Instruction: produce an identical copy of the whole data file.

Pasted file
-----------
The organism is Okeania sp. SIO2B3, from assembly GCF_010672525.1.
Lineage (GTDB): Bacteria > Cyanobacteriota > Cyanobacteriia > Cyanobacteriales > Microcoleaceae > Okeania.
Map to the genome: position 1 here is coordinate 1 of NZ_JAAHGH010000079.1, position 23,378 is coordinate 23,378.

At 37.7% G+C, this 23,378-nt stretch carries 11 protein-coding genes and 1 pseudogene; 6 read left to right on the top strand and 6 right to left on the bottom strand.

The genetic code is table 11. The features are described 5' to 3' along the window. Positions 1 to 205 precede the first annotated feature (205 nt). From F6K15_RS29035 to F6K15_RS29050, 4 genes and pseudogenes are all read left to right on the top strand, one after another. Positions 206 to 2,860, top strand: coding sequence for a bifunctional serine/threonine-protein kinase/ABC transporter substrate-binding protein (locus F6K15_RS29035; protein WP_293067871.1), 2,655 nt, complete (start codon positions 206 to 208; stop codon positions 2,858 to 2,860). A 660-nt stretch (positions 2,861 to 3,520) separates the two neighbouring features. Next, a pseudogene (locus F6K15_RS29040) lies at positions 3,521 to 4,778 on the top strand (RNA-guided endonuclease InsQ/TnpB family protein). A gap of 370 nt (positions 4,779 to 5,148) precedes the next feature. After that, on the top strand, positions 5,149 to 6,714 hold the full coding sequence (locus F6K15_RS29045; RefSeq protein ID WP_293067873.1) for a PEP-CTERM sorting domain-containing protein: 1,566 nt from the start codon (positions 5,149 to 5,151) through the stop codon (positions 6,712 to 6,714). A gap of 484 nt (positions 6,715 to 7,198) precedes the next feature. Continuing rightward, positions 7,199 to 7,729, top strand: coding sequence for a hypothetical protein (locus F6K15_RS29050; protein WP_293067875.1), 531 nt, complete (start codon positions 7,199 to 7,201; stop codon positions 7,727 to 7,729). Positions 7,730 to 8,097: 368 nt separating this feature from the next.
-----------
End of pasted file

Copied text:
The organism is Okeania sp. SIO2B3, from assembly GCF_010672525.1.
Lineage (GTDB): Bacteria > Cyanobacteriota > Cyanobacteriia > Cyanobacteriales > Microcoleaceae > Okeania.
Map to the genome: position 1 here is coordinate 1 of NZ_JAAHGH010000079.1, position 23,378 is coordinate 23,378.

At 37.7% G+C, this 23,378-nt stretch carries 11 protein-coding genes and 1 pseudogene; 6 read left to right on the top strand and 6 right to left on the bottom strand.

The genetic code is table 11. The features are described 5' to 3' along the window. Positions 1 to 205 precede the first annotated feature (205 nt). From F6K15_RS29035 to F6K15_RS29050, 4 genes and pseudogenes are all read left to right on the top strand, one after another. Positions 206 to 2,860, top strand: coding sequence for a bifunctional serine/threonine-protein kinase/ABC transporter substrate-binding protein (locus F6K15_RS29035; protein WP_293067871.1), 2,655 nt, complete (start codon positions 206 to 208; stop codon positions 2,858 to 2,860). A 660-nt stretch (positions 2,861 to 3,520) separates the two neighbouring features. Next, a pseudogene (locus F6K15_RS29040) lies at positions 3,521 to 4,778 on the top strand (RNA-guided endonuclease InsQ/TnpB family protein). A gap of 370 nt (positions 4,779 to 5,148) precedes the next feature. After that, on the top strand, positions 5,149 to 6,714 hold the full coding sequence (locus F6K15_RS29045; RefSeq protein ID WP_293067873.1) for a PEP-CTERM sorting domain-containing protein: 1,566 nt from the start codon (positions 5,149 to 5,151) through the stop codon (positions 6,712 to 6,714). A gap of 484 nt (positions 6,715 to 7,198) precedes the next feature. Continuing rightward, positions 7,199 to 7,729, top strand: coding sequence for a hypothetical protein (locus F6K15_RS29050; protein WP_293067875.1), 531 nt, complete (start codon positions 7,199 to 7,201; stop codon positions 7,727 to 7,729). Positions 7,730 to 8,097: 368 nt separating this feature from the next.